By introducing exotic ethnic LTOs to the menu, K-12 by Elior’s Global Bites program encourages students to try foods that might be outside their comfort zone. But the goals of Global Bites transcend that.
Global Bites is a monthly offering that takes students on a culinary journey by presenting less-common ethnic specialties in familiar formats. The program, which officially rolled out during the 2019-2020 school year, is a way to expand the cultural diversity of school menus and to make sure offerings are more equitable across all the student populations Elior serves, says Janette Luparia, senior director of customer experience and engagement, K-12.
Another motivation is more practical: by stirring up excitement around lunch, it has the potential to spark stronger participation. A week before each LTO is offered, Elior primes the pump by offering students chef-prepared samples of the foreign fare. Even with COVID foodservice restrictions, many schools have still permitted sampling in 2-ounce souffle cups. Parents of remote students picking up meals have been offered samples as well. Student feedback—a simple “like” or “dislike” vote—is welcomed and represents an important element of the program.
Global Bites has the potential to reach past the four walls of the cafeteria as well, engaging students and encouraging dialog about foreign lands. Supporting materials include stickers and posters with fun facts about the featured country and a passport for students to track the cuisines they’ve tried along with social media content and images.
An approach like Global Bites reflects a growing curiosity about diverse cultures. In a survey of more than 2,000 K-12 students, Elior found that the appetite for a wider range of cuisines is strong. Some 70 percent of students in the survey said they would like global specials incorporated into school foodservice.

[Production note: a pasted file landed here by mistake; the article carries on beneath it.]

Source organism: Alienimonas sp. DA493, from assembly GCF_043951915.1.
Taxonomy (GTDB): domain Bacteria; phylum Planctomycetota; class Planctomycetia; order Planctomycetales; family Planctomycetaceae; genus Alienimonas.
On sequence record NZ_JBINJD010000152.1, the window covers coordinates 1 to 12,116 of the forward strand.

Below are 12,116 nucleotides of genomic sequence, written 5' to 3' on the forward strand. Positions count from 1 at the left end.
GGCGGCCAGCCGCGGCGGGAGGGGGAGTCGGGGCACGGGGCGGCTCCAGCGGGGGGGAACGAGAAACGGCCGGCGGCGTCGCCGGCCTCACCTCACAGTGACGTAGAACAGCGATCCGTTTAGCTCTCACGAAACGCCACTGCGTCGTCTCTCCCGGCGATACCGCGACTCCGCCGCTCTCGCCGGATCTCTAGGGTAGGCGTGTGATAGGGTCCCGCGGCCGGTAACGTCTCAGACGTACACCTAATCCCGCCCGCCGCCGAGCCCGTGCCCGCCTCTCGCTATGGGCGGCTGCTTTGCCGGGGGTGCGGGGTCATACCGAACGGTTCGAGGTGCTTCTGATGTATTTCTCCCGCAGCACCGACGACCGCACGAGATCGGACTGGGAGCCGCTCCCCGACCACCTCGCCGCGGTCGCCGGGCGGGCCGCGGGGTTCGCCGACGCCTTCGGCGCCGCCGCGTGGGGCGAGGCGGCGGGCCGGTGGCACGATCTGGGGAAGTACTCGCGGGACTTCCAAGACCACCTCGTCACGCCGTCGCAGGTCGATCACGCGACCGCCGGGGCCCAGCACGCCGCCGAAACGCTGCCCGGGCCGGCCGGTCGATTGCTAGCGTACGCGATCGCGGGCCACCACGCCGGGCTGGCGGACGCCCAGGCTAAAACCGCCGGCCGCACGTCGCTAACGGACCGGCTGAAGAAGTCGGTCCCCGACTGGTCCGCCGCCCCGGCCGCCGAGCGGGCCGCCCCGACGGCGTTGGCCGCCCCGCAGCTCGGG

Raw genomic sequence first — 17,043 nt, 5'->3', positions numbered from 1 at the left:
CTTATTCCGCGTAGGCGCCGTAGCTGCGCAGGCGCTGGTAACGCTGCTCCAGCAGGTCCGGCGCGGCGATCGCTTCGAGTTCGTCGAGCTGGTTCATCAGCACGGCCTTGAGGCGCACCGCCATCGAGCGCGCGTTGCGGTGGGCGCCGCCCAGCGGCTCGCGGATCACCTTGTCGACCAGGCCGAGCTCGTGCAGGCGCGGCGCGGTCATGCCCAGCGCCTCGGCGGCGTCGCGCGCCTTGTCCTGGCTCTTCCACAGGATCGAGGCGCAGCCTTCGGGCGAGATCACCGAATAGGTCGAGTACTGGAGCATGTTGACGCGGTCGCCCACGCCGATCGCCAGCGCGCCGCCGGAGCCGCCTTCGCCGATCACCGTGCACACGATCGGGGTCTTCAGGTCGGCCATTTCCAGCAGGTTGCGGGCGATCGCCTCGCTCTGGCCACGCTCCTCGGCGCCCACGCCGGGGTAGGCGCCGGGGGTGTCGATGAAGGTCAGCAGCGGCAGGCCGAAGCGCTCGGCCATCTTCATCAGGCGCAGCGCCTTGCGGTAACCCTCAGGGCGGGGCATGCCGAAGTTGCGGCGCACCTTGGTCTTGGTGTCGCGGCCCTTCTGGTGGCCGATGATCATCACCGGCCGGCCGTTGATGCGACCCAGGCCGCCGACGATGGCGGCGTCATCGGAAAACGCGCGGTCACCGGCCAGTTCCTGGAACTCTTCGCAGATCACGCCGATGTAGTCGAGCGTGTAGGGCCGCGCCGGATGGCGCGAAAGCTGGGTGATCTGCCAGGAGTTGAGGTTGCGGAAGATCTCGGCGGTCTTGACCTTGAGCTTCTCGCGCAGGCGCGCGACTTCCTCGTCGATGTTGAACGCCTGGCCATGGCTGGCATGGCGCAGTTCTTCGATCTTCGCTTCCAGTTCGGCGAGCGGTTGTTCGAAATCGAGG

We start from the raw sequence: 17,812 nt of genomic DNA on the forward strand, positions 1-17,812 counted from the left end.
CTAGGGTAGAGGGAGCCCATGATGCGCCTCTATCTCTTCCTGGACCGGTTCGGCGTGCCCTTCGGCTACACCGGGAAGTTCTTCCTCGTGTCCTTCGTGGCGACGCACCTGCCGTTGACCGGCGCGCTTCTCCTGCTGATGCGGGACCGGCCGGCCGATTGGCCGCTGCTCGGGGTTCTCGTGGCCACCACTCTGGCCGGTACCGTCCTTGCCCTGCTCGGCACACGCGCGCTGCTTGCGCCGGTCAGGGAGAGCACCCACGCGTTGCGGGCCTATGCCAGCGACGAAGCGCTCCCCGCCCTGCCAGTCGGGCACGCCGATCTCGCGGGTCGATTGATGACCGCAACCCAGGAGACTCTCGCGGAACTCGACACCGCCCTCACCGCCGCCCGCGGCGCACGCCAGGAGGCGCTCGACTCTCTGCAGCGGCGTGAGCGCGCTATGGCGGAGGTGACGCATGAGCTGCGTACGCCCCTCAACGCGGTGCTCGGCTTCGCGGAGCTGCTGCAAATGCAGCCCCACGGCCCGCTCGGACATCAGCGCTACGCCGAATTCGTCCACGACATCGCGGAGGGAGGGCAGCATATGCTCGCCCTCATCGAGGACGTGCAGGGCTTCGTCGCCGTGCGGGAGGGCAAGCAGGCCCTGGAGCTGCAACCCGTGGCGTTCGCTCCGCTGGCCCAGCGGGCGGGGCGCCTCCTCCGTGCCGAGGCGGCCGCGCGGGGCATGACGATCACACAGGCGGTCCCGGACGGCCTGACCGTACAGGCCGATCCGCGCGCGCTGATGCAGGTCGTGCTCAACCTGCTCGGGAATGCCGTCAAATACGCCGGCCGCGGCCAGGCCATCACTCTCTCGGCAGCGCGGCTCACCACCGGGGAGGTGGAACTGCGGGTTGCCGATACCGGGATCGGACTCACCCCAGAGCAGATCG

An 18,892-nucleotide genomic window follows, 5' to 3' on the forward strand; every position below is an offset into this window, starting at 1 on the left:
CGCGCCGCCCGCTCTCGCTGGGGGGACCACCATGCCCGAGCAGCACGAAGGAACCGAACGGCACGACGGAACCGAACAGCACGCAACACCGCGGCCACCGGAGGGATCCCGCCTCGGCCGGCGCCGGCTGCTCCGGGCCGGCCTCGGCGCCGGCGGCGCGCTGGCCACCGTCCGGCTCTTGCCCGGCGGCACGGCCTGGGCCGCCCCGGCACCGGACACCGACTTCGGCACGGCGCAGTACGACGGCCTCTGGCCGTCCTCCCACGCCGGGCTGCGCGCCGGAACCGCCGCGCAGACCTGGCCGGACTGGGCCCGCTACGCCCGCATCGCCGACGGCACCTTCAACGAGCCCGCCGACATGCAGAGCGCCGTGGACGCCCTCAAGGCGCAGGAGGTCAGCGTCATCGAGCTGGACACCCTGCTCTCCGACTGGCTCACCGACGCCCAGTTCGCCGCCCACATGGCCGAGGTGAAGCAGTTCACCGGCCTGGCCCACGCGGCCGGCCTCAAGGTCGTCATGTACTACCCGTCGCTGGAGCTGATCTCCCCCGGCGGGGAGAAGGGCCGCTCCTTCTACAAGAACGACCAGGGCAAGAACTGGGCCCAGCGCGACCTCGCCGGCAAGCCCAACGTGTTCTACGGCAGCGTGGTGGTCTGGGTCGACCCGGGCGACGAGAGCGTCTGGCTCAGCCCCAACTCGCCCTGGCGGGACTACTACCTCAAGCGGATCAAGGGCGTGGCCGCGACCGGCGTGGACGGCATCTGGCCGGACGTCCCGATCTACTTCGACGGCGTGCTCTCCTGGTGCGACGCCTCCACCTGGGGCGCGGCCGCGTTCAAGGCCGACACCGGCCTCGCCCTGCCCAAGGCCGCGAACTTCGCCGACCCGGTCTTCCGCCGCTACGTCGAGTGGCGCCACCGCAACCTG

Still, getting many in the K-12 crowd to take a leap can be a challenge.
“These are big departures,” Luparia notes, “so we are trying to serve them in ways that have higher acceptability to students. We take traditional dishes and put a fun twist on it that kids will understand.” With so many students learning remotely, the ability to do creative twists has been hampered a bit, but once most cafeterias reopen those efforts will resume.
During the past school year, the menu included Teriyaki Chicken with Egg Roll (Japan), Putine with Cheesy Chicken Sausage Gravy over Fries (Canada), Beijing Chicken (China), Chana Masala (India) and Bean and Cheese Empanadas (Brazil). Elior’s culinary team developed recipes in consultation with the marketing team to make sure recipes would appeal to kids across the K-12 age spectrum. The meals have been offered across Elior’s K-12 client base, both those with standardized meals and those with onsite kitchens, and have been available to students learning from home as well.
“We wanted to make sure every student gets the same experience,” Luparia says. “In some areas of the country they may not have the opportunity to try different cultures’ food.”
Serving in familiar formats like pizza or sliders makes the items more approachable; so does incorporating fan favorites like fries, which provided the base for last year’s poutine LTO. “Poutine is not something people would consider top of mind, but we put a twist on it that students would accept,” she adds. Healthy and vegetarian options are also built into the rotation when possible.
Certain choices might have seemed a bit risky at first, but students responded well. “We had chana masala on the menu this past year,” Luparia says. “Some of the managers might have been a little skeptical, but we got rave reviews. One charter school with a large population of students who are culturally Indian were excited to see it served and gave it their approval.”
The LTOs are typically served one day a month, although some Elior clients with onsite cooking capabilities can opt to offer the meals for a longer time. The special menus cost about 35 cents more per meal to produce.
The lineup for this year is still being finalized, but Global Bites will kick off in October with Moroccan Meatballs with Couscous. Other ethnic cuisines being considered include Mongolian, Ethiopian, Dominican or Haitian, Creole/Cajun, Irish and Belgian.